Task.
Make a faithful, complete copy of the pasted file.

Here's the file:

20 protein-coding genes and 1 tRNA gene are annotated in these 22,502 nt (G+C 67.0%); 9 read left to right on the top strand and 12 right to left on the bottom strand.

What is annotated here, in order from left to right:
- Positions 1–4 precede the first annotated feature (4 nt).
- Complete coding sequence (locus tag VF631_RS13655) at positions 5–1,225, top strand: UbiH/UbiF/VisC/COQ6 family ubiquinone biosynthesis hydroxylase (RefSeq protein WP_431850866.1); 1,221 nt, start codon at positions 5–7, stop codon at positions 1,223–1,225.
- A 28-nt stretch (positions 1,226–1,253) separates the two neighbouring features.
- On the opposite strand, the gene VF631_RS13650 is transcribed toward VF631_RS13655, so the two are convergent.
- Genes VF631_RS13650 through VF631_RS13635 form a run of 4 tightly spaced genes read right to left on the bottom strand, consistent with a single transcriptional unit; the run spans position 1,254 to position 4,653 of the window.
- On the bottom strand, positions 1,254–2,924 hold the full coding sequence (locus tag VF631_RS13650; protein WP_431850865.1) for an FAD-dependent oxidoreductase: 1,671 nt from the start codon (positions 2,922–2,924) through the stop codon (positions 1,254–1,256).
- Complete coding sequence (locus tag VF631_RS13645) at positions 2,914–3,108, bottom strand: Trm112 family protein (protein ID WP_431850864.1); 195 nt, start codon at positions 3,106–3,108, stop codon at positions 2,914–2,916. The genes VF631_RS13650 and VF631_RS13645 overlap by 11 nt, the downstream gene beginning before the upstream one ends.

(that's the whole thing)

20 protein-coding genes and 1 tRNA gene are annotated in these 22,502 nt (G+C 67.0%); 9 read left to right on the top strand and 12 right to left on the bottom strand.

What is annotated here, in order from left to right:
- Positions 1–4 precede the first annotated feature (4 nt).
- Complete coding sequence (locus tag VF631_RS13655) at positions 5–1,225, top strand: UbiH/UbiF/VisC/COQ6 family ubiquinone biosynthesis hydroxylase (RefSeq protein WP_431850866.1); 1,221 nt, start codon at positions 5–7, stop codon at positions 1,223–1,225.
- A 28-nt stretch (positions 1,226–1,253) separates the two neighbouring features.
- On the opposite strand, the gene VF631_RS13650 is transcribed toward VF631_RS13655, so the two are convergent.
- Genes VF631_RS13650 through VF631_RS13635 form a run of 4 tightly spaced genes read right to left on the bottom strand, consistent with a single transcriptional unit; the run spans position 1,254 to position 4,653 of the window.
- On the bottom strand, positions 1,254–2,924 hold the full coding sequence (locus tag VF631_RS13650; protein WP_431850865.1) for an FAD-dependent oxidoreductase: 1,671 nt from the start codon (positions 2,922–2,924) through the stop codon (positions 1,254–1,256).
- Complete coding sequence (locus tag VF631_RS13645) at positions 2,914–3,108, bottom strand: Trm112 family protein (protein ID WP_431850864.1); 195 nt, start codon at positions 3,106–3,108, stop codon at positions 2,914–2,916. The genes VF631_RS13650 and VF631_RS13645 overlap by 11 nt, the downstream gene beginning before the upstream one ends.